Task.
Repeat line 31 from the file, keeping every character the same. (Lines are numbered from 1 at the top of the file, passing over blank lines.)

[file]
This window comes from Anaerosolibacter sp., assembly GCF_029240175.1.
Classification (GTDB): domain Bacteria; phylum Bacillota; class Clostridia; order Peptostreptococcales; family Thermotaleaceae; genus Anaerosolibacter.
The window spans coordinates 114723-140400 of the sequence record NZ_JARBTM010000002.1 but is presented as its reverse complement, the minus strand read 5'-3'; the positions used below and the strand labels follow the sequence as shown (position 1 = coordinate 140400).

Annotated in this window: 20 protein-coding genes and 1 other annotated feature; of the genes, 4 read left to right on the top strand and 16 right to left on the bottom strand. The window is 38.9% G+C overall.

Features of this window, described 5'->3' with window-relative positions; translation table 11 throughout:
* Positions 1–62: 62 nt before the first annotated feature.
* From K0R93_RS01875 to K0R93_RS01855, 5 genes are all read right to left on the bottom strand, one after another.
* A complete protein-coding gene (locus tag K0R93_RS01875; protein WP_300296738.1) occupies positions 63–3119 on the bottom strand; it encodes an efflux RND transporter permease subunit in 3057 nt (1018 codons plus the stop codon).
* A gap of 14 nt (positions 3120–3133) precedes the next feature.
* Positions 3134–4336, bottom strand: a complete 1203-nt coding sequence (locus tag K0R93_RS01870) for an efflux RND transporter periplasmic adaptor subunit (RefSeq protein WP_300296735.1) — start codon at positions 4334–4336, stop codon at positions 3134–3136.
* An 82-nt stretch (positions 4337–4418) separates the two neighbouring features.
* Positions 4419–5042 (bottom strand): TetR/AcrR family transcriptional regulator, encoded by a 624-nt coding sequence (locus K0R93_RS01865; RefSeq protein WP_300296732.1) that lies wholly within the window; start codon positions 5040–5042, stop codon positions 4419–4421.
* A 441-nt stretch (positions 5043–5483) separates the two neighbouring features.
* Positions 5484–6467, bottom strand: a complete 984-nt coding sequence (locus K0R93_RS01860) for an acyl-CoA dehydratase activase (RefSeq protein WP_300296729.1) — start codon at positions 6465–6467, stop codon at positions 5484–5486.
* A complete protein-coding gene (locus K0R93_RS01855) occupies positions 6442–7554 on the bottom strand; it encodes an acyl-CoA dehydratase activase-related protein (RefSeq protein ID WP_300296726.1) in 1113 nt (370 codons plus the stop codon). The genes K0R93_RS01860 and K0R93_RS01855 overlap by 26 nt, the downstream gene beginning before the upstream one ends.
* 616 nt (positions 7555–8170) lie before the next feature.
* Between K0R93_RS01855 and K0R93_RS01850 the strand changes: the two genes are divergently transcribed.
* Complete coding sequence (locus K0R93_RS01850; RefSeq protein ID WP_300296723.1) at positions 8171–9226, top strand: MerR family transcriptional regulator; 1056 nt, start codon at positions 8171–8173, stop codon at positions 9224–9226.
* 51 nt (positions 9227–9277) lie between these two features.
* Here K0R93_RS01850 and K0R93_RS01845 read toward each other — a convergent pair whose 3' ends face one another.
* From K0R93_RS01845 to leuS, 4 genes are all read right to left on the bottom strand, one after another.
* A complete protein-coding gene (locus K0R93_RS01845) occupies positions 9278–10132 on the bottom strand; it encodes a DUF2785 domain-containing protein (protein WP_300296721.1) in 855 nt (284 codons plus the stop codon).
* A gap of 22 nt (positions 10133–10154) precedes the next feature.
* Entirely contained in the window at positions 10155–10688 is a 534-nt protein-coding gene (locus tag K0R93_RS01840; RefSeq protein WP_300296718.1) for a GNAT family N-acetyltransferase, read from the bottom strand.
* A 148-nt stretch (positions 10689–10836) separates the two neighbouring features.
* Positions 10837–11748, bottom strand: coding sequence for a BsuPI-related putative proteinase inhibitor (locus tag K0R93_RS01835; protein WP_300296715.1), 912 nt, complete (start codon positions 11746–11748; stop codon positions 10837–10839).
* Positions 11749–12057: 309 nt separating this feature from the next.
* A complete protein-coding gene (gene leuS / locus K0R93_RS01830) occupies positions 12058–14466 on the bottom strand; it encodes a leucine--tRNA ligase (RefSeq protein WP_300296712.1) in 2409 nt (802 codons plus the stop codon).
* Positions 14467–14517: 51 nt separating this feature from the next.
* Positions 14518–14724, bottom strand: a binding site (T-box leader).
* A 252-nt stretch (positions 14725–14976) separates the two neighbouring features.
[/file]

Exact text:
* A 252-nt stretch (positions 14725–14976) separates the two neighbouring features.